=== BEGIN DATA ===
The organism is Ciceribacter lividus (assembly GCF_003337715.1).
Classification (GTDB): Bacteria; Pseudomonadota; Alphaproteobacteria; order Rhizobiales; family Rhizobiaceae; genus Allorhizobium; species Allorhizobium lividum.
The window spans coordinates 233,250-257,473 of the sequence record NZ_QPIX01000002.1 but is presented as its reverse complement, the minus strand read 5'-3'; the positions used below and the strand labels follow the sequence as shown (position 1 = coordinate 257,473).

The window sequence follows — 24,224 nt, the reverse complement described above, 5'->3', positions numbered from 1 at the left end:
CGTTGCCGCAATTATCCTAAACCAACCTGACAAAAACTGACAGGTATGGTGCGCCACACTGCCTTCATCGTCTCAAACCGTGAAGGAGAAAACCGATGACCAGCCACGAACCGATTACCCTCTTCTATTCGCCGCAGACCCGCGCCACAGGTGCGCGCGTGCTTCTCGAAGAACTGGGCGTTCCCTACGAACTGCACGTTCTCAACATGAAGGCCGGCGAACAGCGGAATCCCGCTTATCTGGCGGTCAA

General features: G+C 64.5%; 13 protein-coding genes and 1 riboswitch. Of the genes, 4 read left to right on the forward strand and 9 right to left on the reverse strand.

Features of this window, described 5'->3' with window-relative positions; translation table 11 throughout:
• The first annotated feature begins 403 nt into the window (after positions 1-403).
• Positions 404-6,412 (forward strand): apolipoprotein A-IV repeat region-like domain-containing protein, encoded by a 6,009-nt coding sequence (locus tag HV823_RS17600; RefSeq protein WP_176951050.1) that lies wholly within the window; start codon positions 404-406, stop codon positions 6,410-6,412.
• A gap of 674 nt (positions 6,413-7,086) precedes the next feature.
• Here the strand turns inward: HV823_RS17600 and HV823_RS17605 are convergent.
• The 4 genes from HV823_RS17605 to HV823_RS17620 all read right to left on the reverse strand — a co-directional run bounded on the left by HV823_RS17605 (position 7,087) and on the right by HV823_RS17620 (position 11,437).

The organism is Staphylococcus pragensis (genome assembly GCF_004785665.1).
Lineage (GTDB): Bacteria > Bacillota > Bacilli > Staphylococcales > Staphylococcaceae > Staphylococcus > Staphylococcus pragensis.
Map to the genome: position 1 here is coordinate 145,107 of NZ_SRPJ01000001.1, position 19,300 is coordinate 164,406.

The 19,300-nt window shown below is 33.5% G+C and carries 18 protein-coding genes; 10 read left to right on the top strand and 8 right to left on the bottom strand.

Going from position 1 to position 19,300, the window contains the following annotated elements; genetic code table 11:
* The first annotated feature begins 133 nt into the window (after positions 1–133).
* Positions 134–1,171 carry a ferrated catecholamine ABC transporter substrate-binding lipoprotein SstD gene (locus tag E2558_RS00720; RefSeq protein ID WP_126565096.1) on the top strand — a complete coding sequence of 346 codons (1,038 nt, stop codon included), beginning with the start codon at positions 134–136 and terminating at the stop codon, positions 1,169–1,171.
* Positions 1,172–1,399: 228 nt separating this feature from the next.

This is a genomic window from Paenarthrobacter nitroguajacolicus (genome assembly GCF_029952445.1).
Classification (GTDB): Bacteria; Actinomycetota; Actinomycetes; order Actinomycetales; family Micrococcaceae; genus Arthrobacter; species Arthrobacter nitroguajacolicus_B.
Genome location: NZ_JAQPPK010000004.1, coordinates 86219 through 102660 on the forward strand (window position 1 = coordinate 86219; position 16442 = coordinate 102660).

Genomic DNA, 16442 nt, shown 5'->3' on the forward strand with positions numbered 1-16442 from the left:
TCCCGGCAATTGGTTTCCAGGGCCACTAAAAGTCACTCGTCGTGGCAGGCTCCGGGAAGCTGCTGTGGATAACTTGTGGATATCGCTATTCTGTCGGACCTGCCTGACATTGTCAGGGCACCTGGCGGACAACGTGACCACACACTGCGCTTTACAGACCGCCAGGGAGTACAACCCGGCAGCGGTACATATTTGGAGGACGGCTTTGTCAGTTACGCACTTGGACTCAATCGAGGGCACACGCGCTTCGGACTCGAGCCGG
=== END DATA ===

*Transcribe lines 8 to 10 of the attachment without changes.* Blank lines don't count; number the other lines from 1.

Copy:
• The first annotated feature begins 403 nt into the window (after positions 1-403).
• Positions 404-6,412 (forward strand): apolipoprotein A-IV repeat region-like domain-containing protein, encoded by a 6,009-nt coding sequence (locus tag HV823_RS17600; RefSeq protein WP_176951050.1) that lies wholly within the window; start codon positions 404-406, stop codon positions 6,410-6,412.
• A gap of 674 nt (positions 6,413-7,086) precedes the next feature.